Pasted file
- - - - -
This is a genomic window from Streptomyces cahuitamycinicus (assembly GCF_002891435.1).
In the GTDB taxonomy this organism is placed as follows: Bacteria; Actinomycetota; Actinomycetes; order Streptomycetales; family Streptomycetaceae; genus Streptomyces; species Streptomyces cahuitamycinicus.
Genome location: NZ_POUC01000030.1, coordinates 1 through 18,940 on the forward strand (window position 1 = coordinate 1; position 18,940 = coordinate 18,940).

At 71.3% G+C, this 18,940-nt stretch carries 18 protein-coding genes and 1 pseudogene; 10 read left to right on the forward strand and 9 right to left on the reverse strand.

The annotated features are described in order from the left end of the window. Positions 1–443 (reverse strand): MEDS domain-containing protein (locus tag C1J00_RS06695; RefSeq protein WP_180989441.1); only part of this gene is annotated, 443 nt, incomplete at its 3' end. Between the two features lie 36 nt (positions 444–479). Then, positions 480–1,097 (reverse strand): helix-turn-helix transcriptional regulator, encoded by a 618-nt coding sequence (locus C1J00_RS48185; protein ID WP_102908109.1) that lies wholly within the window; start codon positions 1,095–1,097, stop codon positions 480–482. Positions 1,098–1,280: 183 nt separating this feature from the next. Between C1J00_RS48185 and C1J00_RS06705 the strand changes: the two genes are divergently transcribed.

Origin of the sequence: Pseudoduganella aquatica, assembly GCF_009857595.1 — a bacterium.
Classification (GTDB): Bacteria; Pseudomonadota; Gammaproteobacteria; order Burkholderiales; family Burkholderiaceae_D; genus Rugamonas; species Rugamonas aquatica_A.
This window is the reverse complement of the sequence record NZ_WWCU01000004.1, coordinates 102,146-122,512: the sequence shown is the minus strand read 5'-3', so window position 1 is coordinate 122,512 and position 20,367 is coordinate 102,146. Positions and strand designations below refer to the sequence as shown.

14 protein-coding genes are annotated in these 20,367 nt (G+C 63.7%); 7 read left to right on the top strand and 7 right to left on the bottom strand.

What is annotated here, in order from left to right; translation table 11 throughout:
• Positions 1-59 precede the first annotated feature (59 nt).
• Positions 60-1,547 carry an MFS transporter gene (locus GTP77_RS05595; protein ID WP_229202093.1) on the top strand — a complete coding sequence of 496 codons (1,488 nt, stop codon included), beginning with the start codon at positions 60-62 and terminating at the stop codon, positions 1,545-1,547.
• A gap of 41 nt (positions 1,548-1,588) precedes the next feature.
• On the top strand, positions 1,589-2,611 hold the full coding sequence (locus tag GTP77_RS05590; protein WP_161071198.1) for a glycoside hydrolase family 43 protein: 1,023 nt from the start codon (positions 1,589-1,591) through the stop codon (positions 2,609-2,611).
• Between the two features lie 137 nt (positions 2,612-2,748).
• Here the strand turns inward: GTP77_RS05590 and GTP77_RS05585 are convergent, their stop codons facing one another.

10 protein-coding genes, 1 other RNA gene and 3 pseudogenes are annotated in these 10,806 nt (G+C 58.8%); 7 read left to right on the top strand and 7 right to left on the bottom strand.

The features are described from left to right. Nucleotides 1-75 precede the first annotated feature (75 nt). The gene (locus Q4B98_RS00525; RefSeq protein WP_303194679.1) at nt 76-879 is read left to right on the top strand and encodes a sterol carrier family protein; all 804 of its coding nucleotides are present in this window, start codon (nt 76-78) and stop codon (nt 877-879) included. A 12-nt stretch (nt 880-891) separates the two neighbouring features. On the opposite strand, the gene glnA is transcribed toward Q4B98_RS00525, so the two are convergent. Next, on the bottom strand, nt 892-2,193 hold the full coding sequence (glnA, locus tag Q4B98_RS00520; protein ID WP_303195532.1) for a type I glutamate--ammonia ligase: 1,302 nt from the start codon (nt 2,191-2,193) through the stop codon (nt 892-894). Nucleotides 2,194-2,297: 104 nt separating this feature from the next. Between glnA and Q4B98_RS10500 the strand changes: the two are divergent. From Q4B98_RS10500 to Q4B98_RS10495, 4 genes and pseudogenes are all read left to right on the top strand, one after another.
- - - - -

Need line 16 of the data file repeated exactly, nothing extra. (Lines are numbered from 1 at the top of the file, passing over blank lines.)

• Here the strand turns inward: GTP77_RS05590 and GTP77_RS05585 are convergent, their stop codons facing one another.